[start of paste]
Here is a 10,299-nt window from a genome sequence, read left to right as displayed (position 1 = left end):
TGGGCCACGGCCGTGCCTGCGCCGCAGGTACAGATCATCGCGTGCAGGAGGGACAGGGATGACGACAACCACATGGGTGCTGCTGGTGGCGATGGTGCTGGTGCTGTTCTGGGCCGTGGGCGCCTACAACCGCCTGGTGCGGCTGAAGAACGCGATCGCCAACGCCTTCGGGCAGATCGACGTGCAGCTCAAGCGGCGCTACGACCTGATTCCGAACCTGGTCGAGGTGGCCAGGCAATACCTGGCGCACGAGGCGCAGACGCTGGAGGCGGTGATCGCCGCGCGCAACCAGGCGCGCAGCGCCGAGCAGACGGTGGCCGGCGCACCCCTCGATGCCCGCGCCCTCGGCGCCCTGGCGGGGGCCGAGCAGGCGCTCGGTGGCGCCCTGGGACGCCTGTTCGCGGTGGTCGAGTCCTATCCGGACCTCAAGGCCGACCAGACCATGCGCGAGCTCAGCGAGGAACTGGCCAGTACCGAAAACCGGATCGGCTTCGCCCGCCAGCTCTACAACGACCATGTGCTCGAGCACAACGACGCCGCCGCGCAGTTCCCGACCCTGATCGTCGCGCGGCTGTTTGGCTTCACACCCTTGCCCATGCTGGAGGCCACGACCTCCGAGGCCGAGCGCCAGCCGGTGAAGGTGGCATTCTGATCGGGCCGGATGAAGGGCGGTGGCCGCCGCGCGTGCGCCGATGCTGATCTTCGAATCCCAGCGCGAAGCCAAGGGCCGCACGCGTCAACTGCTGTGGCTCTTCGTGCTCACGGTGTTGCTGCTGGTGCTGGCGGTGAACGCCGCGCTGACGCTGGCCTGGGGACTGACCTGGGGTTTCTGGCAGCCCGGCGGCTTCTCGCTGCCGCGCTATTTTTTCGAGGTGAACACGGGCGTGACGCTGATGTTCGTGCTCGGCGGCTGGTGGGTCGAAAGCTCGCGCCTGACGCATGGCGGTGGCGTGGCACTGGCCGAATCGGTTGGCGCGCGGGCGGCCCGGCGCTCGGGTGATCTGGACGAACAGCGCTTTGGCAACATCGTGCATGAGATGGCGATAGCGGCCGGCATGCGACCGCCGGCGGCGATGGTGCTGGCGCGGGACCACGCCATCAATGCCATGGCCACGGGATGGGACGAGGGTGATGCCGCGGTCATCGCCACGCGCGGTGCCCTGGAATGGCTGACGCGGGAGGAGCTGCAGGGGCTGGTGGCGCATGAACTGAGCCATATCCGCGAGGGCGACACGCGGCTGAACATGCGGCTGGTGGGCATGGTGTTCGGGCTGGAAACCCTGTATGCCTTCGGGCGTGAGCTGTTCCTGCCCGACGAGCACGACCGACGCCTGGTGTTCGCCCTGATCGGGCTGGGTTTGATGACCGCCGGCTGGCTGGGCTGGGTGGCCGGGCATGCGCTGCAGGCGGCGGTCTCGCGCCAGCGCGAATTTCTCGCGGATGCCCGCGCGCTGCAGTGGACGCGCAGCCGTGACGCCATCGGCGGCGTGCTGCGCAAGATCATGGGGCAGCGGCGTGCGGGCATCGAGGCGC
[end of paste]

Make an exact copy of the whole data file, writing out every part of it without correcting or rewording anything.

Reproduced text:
Here is a 10,299-nt window from a genome sequence, read left to right as displayed (position 1 = left end):
TGGGCCACGGCCGTGCCTGCGCCGCAGGTACAGATCATCGCGTGCAGGAGGGACAGGGATGACGACAACCACATGGGTGCTGCTGGTGGCGATGGTGCTGGTGCTGTTCTGGGCCGTGGGCGCCTACAACCGCCTGGTGCGGCTGAAGAACGCGATCGCCAACGCCTTCGGGCAGATCGACGTGCAGCTCAAGCGGCGCTACGACCTGATTCCGAACCTGGTCGAGGTGGCCAGGCAATACCTGGCGCACGAGGCGCAGACGCTGGAGGCGGTGATCGCCGCGCGCAACCAGGCGCGCAGCGCCGAGCAGACGGTGGCCGGCGCACCCCTCGATGCCCGCGCCCTCGGCGCCCTGGCGGGGGCCGAGCAGGCGCTCGGTGGCGCCCTGGGACGCCTGTTCGCGGTGGTCGAGTCCTATCCGGACCTCAAGGCCGACCAGACCATGCGCGAGCTCAGCGAGGAACTGGCCAGTACCGAAAACCGGATCGGCTTCGCCCGCCAGCTCTACAACGACCATGTGCTCGAGCACAACGACGCCGCCGCGCAGTTCCCGACCCTGATCGTCGCGCGGCTGTTTGGCTTCACACCCTTGCCCATGCTGGAGGCCACGACCTCCGAGGCCGAGCGCCAGCCGGTGAAGGTGGCATTCTGATCGGGCCGGATGAAGGGCGGTGGCCGCCGCGCGTGCGCCGATGCTGATCTTCGAATCCCAGCGCGAAGCCAAGGGCCGCACGCGTCAACTGCTGTGGCTCTTCGTGCTCACGGTGTTGCTGCTGGTGCTGGCGGTGAACGCCGCGCTGACGCTGGCCTGGGGACTGACCTGGGGTTTCTGGCAGCCCGGCGGCTTCTCGCTGCCGCGCTATTTTTTCGAGGTGAACACGGGCGTGACGCTGATGTTCGTGCTCGGCGGCTGGTGGGTCGAAAGCTCGCGCCTGACGCATGGCGGTGGCGTGGCACTGGCCGAATCGGTTGGCGCGCGGGCGGCCCGGCGCTCGGGTGATCTGGACGAACAGCGCTTTGGCAACATCGTGCATGAGATGGCGATAGCGGCCGGCATGCGACCGCCGGCGGCGATGGTGCTGGCGCGGGACCACGCCATCAATGCCATGGCCACGGGATGGGACGAGGGTGATGCCGCGGTCATCGCCACGCGCGGTGCCCTGGAATGGCTGACGCGGGAGGAGCTGCAGGGGCTGGTGGCGCATGAACTGAGCCATATCCGCGAGGGCGACACGCGGCTGAACATGCGGCTGGTGGGCATGGTGTTCGGGCTGGAAACCCTGTATGCCTTCGGGCGTGAGCTGTTCCTGCCCGACGAGCACGACCGACGCCTGGTGTTCGCCCTGATCGGGCTGGGTTTGATGACCGCCGGCTGGCTGGGCTGGGTGGCCGGGCATGCGCTGCAGGCGGCGGTCTCGCGCCAGCGCGAATTTCTCGCGGATGCCCGCGCGCTGCAGTGGACGCGCAGCCGTGACGCCATCGGCGGCGTGCTGCGCAAGATCATGGGGCAGCGGCGTGCGGGCATCGAGGCGC